Laibach Biography

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With origins in Trbovlje, Slovenia, Laibach’s powerful imagery has long been confused with the fascist icons they have tried to deconstruct. They were formed in 1980 by members of the (then) Yugoslavian army, including Tomaz Hostnik (1961, d. 1982; vocals) and Miran Mohar. Named after the German word for Slovenia’s capital city, Ljubljana, they acted as the musical arm of the political art movement NSK (Neue Slowenische Kunst - New Slovian Art), conceived in 1980 and formulated in 1984. Laibach formed one of three sections of the movement, the others being Irwin (painters) and Scipion Nasice (theatre).

Laibach itself has a constantly fluctuating line-up. However, the nucleus can be identified as Milan Fras, Dejan Knez, Ervin Markosek and Ivan Novak, the latter acting as spokesman after Hostnik had committed suicide. In 1982, they toured outside of their native country for the first time, releasing their first UK single, ‘Boji’, in 1984. In the mid-80s they recorded Teutonic reworkings of several rock classics, and appeared on the UK television arts programme The South Bank Show. The 1987 release ‘Life Is Life’, based on the earlier pop hit by Austrian band Opus, had the unfortunate effect of becoming an anthem for neo-Nazis. Other notable pursuits included the commissioning of a soundtrack to Macbeth performed by the German theatre company Deutsches Schauspielhaus. It was played live during performances. In 1988, the band covered the Beatles’ Let It Be, bar the title track, in its entirety, in Wagnerian military style. Two years later they released Sympathy For The Devil, which featured seven different cover versions of the Rolling Stones song. They also released the German-only single ‘3 Oktober’, to celebrate reunification in 1990. Notable Laibach releases in the next two decades included the thematically linked covers albums NATO (1994), concerning war, and Jesus Christ Superstars (1996), concerning religion, and Volk (2006), which collected 14 songs inspired by national anthems.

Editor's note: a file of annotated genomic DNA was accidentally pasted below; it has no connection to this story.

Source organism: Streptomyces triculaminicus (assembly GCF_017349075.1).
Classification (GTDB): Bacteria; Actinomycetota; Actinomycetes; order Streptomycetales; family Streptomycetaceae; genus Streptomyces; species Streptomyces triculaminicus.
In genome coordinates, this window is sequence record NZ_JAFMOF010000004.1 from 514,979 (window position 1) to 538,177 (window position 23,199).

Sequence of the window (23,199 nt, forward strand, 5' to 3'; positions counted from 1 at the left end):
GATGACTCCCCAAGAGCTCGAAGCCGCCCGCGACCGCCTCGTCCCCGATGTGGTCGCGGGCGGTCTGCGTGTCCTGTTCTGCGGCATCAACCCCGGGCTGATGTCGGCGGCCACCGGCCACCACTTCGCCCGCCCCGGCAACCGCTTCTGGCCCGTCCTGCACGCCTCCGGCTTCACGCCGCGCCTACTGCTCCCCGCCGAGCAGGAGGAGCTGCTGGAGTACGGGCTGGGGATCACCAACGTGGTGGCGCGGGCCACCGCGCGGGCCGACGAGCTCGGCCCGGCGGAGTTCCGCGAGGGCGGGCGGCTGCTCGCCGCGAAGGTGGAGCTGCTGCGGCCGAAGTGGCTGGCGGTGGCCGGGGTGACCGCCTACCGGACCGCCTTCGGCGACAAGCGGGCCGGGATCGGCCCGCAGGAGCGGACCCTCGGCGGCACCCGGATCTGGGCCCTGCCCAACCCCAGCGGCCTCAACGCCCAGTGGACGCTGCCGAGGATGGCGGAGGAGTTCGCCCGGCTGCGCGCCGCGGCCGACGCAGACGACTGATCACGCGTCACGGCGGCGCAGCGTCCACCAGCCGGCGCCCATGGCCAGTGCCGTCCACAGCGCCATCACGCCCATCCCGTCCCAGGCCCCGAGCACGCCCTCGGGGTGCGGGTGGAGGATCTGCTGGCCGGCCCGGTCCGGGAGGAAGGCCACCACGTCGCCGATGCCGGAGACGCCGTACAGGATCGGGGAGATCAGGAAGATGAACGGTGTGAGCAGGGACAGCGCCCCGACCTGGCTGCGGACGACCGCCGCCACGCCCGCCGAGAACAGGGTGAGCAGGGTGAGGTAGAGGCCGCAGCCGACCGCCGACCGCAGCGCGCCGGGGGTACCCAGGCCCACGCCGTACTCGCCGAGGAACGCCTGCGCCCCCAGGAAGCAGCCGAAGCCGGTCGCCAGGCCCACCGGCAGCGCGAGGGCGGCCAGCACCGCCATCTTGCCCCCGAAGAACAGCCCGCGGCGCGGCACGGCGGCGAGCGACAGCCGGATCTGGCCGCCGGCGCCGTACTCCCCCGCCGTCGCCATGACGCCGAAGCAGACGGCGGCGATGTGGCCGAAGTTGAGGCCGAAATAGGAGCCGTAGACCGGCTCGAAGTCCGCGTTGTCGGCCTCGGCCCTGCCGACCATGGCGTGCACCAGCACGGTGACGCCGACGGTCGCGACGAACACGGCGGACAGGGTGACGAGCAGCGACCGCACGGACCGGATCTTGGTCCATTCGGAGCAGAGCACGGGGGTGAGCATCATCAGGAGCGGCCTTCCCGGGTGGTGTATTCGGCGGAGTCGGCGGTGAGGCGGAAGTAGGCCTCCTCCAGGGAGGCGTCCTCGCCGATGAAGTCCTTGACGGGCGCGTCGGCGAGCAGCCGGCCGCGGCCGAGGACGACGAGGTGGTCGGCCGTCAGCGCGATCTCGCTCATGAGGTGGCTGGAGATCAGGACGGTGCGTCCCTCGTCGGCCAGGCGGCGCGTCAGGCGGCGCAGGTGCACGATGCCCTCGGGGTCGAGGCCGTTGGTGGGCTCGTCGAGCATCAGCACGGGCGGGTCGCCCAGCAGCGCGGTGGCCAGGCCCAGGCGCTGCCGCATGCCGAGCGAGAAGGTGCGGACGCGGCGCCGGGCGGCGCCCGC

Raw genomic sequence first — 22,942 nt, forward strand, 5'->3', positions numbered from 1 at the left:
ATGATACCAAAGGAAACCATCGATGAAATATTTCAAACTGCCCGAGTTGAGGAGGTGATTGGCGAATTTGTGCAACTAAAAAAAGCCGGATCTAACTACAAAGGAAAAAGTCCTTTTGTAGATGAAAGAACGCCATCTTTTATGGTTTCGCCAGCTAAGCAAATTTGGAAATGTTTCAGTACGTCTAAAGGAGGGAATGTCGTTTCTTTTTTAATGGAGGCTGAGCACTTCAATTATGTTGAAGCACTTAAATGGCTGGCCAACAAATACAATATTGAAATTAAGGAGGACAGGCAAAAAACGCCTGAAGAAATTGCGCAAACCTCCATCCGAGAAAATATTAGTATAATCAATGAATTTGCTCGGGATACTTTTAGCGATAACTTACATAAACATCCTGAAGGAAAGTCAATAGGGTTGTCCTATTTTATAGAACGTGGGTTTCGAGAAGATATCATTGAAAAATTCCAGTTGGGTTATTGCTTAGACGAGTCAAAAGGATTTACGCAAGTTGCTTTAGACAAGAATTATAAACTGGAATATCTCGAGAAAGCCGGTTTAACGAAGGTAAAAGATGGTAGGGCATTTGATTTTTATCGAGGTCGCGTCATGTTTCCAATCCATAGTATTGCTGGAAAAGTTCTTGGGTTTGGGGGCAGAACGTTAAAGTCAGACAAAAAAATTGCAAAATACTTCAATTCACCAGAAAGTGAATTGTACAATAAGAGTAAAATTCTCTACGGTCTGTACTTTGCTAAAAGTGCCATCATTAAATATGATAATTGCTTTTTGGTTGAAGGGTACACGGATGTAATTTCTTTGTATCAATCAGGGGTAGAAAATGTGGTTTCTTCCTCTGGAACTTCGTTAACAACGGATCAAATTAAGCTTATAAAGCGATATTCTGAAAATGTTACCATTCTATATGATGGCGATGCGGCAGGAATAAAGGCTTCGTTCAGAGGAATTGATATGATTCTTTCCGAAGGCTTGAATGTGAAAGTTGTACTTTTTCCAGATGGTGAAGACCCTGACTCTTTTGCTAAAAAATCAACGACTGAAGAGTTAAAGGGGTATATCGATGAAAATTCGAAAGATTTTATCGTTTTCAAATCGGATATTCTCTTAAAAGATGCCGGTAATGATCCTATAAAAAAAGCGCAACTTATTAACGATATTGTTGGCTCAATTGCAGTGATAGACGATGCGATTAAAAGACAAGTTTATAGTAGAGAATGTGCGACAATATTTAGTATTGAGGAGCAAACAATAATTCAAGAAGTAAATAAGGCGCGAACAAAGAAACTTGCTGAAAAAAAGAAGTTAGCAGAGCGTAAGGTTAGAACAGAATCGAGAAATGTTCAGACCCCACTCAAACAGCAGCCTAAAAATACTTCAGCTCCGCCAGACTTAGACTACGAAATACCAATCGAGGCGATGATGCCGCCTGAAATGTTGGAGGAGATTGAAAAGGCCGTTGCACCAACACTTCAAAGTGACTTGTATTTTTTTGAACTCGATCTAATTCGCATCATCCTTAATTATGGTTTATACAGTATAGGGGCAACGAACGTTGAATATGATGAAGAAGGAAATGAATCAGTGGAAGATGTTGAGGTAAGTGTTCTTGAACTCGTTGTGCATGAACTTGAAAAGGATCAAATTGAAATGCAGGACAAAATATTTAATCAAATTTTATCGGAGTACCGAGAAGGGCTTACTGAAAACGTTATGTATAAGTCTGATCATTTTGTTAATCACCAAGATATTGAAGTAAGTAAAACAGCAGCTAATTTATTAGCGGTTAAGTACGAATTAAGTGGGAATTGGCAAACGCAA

Although they have achieved some degree of prominence, any realistic study of Laibach should focus on them as merely one component in a larger and more important artistic movement. The German band Rammstein enjoyed commercial success in the 90s and 00s with a barely disguised update of the Laibach sound and artistic vision.


Source: The Encyclopedia of Popular Music by Colin Larkin. Licensed from Muze.


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